Grass Roots Reclaim a Vision

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IT appears that an ‘Independence for all’ vision is back on track following a vote of no confidence in Yes Cymru’s Central Committee on Saturday.

The decision was taken at a meeting of the movement’s National Council comprising the local groups around Wales.

An Emergency General Meeting will be held shortly to try and restore some order and place Independence at the centre of the campaign once again.


The five hour long meeting on Saturday proved to be a bitter-sweet experience all round.

A bitter realisation for those present that a popular movement which had captured so many people’s imagination of late had descended into complete chaos and recrimination over the last few months, with the meeting itself unfortunately also displaying the same elements of chaos and recrimination.

But sweet in the sense that the grass roots, in the form of the local groups had rallied together to challenge the new central committee’s hard left agenda, and place the focus firmly back on the central theme of Independence.

South Pembrokeshire leads the way

The vote of no confidence proposed by Yes Hwlffordd (i.e. Haverfordwest) had been placed at the very end of the agenda drawn up by Yes Cymru, which did not augur very well in the first place.

Ironically though the vote might have gone differently had Chair Sarah Rees accepted a motion from Yes Milford Haven to discuss that crucial agenda item first rather than last.

Perhaps an impassioned plea at the start of the meeting from the Central Committee members present, trying to persuade branches why such a move could be counter-productive and damaging to the movement’s public image at this crucial juncture, would have swayed it.

That could also have been a way for them to explain how their own offer of standing down from their posts before the EGM rather than go for a Vote of No Confidence (VONC) could actually be a sensible compromise for all concerned.

As it was, that initial refusal then proved to be symptomatic of how the six Central Committee members behaved throughout the meeting.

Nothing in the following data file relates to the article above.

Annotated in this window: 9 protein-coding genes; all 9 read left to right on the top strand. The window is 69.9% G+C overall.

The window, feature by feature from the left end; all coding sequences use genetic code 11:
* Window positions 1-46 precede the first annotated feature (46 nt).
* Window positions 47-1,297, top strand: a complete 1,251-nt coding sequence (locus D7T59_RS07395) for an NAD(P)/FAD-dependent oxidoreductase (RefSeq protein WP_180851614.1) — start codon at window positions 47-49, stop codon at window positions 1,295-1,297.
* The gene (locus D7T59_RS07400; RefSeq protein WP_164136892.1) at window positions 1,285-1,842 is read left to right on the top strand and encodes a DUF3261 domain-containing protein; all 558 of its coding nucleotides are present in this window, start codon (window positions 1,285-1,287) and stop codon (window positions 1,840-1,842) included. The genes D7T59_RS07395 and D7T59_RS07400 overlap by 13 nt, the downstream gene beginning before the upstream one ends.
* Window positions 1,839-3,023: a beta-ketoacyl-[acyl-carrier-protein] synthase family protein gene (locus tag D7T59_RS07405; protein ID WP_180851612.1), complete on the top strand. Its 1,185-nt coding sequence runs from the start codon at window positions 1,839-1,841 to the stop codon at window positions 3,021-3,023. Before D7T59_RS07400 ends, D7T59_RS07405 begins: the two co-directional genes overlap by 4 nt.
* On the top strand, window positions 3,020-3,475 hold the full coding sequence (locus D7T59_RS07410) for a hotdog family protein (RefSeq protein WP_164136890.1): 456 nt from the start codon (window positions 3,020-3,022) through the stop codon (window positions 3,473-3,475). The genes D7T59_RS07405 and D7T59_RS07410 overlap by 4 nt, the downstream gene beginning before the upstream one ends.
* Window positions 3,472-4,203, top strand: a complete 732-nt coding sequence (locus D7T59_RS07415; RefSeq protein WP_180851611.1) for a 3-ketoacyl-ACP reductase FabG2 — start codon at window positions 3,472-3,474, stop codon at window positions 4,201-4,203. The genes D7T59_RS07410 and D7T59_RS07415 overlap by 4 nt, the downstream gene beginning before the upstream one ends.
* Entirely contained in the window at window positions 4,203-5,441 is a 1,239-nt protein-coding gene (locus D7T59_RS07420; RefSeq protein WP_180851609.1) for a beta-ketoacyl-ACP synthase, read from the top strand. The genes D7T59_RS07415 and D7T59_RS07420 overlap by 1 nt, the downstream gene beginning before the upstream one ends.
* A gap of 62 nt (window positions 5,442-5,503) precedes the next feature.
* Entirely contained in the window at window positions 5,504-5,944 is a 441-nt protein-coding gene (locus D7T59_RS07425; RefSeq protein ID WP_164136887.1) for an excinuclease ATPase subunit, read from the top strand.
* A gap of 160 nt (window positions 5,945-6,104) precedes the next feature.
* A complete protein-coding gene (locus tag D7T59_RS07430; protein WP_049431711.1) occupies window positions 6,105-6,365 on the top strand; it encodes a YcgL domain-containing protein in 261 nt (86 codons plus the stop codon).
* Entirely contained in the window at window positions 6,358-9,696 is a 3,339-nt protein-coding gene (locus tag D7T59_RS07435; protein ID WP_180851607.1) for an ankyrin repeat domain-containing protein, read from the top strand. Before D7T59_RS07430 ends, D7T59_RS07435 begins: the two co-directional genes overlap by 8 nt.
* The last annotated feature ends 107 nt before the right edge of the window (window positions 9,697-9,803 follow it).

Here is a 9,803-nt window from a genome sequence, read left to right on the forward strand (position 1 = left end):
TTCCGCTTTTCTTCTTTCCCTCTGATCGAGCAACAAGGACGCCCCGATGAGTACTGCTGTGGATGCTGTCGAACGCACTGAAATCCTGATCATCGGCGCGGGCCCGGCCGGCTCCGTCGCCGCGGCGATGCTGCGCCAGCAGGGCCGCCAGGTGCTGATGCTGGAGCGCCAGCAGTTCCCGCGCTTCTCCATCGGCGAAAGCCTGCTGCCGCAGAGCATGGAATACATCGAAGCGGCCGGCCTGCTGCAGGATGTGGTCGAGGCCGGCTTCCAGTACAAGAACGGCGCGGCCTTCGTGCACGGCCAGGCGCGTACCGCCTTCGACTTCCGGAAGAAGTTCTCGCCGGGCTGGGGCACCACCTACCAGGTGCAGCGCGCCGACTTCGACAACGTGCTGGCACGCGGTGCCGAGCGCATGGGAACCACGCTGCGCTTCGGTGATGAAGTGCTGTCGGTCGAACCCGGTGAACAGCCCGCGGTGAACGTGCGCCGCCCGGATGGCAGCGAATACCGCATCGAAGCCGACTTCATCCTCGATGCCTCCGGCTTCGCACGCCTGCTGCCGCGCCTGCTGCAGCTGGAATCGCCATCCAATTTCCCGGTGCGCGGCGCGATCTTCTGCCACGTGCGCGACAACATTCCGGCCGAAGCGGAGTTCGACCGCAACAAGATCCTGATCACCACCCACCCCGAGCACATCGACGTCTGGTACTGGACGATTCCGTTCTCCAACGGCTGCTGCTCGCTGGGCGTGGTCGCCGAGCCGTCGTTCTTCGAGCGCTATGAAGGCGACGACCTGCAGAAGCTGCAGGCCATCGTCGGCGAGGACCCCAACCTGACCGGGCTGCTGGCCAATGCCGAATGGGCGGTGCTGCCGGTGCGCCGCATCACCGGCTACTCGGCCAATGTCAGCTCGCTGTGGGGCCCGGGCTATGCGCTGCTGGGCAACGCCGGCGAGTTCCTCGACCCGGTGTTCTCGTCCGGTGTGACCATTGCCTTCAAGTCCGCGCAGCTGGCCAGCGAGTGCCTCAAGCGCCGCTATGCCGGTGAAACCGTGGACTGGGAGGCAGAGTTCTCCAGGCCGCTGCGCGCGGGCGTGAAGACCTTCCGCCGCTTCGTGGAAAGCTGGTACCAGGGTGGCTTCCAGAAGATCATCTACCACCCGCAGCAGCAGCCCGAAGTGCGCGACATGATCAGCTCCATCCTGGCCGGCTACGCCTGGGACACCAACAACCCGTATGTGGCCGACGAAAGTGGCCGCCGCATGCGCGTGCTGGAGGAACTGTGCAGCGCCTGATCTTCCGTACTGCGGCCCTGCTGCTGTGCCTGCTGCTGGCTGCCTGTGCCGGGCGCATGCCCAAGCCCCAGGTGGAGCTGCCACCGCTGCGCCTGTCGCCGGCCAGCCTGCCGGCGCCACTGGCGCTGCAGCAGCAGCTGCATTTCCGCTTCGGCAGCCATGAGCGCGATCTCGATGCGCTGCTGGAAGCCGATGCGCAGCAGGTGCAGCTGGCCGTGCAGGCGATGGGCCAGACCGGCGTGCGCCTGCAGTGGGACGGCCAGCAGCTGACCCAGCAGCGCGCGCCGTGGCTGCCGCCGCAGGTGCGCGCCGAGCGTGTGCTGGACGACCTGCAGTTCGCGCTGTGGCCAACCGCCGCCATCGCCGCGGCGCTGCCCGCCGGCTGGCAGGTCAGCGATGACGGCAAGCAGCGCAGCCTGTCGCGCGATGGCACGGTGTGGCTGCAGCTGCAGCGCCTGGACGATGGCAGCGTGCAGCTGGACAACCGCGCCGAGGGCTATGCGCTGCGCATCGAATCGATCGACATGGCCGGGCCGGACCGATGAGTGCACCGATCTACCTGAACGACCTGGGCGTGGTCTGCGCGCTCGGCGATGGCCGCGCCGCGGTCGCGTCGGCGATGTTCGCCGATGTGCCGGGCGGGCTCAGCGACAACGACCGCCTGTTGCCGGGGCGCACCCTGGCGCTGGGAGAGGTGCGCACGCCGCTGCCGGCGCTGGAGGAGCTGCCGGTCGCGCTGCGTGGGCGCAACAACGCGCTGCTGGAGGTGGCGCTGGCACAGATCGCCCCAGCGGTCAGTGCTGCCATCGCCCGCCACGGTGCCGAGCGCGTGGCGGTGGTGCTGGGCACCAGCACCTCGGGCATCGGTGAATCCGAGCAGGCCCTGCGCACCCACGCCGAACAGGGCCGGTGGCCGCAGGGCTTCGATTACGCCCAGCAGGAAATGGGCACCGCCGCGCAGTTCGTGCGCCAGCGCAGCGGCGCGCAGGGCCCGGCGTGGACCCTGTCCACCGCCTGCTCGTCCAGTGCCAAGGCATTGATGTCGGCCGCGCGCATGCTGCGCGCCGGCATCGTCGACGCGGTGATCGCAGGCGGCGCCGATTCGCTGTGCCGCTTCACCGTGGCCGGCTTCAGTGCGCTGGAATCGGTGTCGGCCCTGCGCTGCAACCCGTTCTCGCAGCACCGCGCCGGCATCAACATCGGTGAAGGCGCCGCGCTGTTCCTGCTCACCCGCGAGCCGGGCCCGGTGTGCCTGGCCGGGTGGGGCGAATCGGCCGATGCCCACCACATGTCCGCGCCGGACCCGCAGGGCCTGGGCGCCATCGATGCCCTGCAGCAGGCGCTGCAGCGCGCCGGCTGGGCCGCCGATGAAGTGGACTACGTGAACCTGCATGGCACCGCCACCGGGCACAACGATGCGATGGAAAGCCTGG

Lack of transparency

There was no real acknowledgement of the concerns raised by groups over transparency (refusal to release minutes of the initial Central Committee meeting despite several requests), financial accountability(concerns over heavy expenditure on social media un-scrutinised by members), and the general direction of travel since the election of the new committee, voted in less than 3% of the membership, at the end of May.

Instead, those members decided to hunker down by adopting a victimhood approach, complaining how they had been unfairly maligned and targeted by members over recent months.

This only served to stiffen the resolve of the local groups present and eventually, when the actual vote of no confidence was held much later, it was no real surprise to see it passing by 16-10 with 6 groups abstaining.

Rather than accepting it with good grace and using it as a chance for some self-reflection, a couple of the central committee members then proceeded to throw their toys out of the pram, branding group leaders as ‘transphobes’ ‘bullies’ and ‘fascists’.

This then continued later on Twitter with one declaring that Yes Cymru should now be ‘burned to the ground’ and another saying she rejected the vote and was now encouraging members to ‘stand up to the groups’.

Another key Labour4IndyWales representative weighed in, promising a brutal battle to retake the organisation for the hard left.

It’s all proved to be a sorry tale all round, showing perhaps that Gerald of Wales’s description of ‘Y Cymry Cecrus’ (The Contentious Welsh) back in the 12th century still holds true today, unfortunately.

A Way Forward

The big question now is whether that EGM, to be chaired by a neutral and respected public figure, can heal the wounds and take the movement forward with new people at the helm.

Perhaps following the nightmare of the past few months, YES Cymru’s 18,000 members will want to reduce the clout of the central committee and its access to £500k per annum, recognising that such a set-up will invariably attract too many power-mongers.

They may seek instead to professionalise the organisation by appointing a Chief Executive and a couple of other key officers, with the local groups then serving as a democratic counter-weight to a new locus of control for the movement.

Or if the central committee is to be retained, perhaps some form of new realpolitik needs to be found where left, centre, and centre-right ‘aligned’ individuals could be voted in and agree to work together for the cause of Independence.

Such balance would surely be more representative of Yes Cymru’s foundational vision of an Independence which can appeal to all across the political spectrum.

All such considerations will now be thrashed out by a Gweithgor (made up of the 41 constituted groups), which will then present their recommendations at the EGM.

As Wales’s restrictions are due to be lifted on August 9, let’s hope that this EGM can be held in real life, albeit with a zoom back-up facility for those unable to be present.

The return of face-to-face meeting will hopefully reintroduce some much needed civility, respect for different views and active listening back into the whole independence debate.


One thought on “Grass Roots Reclaim a Vision

  1. Good report. Interesting ideas. YesCymru needs some form of coherent democratic structure. It is not a political party but it should look at political parties to see how their structures work.

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